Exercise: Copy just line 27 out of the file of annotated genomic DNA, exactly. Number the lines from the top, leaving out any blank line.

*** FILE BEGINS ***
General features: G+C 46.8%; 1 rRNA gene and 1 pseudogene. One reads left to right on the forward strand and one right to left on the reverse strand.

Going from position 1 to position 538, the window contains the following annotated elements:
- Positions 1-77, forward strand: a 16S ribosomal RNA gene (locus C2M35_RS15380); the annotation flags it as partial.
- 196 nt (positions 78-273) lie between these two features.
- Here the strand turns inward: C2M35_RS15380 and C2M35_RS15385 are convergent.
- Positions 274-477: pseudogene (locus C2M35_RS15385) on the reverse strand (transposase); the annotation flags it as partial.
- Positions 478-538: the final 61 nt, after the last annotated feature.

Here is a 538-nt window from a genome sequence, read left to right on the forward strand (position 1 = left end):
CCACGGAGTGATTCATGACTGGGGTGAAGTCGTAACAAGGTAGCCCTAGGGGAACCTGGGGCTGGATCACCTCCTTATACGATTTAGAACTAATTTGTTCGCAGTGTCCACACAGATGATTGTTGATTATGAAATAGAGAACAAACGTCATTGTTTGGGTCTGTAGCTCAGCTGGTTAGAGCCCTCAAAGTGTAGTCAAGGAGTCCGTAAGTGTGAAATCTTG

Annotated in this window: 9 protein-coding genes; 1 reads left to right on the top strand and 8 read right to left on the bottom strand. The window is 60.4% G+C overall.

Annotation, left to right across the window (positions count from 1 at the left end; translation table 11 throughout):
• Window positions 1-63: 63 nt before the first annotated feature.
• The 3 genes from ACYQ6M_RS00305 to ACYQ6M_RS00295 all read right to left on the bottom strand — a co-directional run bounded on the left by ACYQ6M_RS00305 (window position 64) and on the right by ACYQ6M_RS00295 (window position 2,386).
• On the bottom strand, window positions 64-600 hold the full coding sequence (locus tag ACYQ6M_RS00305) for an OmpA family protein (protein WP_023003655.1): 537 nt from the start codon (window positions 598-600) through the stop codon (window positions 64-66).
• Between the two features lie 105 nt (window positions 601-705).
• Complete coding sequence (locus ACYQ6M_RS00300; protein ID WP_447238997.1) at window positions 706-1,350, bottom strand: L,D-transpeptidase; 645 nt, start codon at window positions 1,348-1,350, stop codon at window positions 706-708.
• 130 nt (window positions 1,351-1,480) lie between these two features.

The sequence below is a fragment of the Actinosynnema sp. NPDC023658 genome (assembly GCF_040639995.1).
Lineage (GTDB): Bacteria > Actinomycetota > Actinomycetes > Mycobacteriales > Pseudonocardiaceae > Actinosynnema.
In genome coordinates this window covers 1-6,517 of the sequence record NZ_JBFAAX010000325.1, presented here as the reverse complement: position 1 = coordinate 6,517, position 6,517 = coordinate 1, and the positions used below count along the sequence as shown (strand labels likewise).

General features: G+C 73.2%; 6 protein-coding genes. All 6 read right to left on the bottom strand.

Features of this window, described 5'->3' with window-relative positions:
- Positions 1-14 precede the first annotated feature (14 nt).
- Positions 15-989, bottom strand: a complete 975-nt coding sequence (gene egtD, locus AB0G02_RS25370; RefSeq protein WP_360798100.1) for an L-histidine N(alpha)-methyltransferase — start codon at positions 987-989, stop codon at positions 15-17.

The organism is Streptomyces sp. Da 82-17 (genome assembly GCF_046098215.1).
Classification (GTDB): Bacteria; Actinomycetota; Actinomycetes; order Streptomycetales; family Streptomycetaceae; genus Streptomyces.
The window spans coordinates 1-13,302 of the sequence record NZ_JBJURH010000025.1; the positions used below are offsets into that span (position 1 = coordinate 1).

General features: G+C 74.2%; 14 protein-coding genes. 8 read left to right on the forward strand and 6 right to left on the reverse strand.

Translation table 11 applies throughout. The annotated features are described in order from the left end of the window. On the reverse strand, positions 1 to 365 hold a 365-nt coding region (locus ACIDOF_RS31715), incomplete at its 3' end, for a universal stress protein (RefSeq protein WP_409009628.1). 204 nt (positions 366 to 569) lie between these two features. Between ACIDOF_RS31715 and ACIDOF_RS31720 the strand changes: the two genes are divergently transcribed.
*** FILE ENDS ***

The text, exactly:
The window spans coordinates 1-13,302 of the sequence record NZ_JBJURH010000025.1; the positions used below are offsets into that span (position 1 = coordinate 1).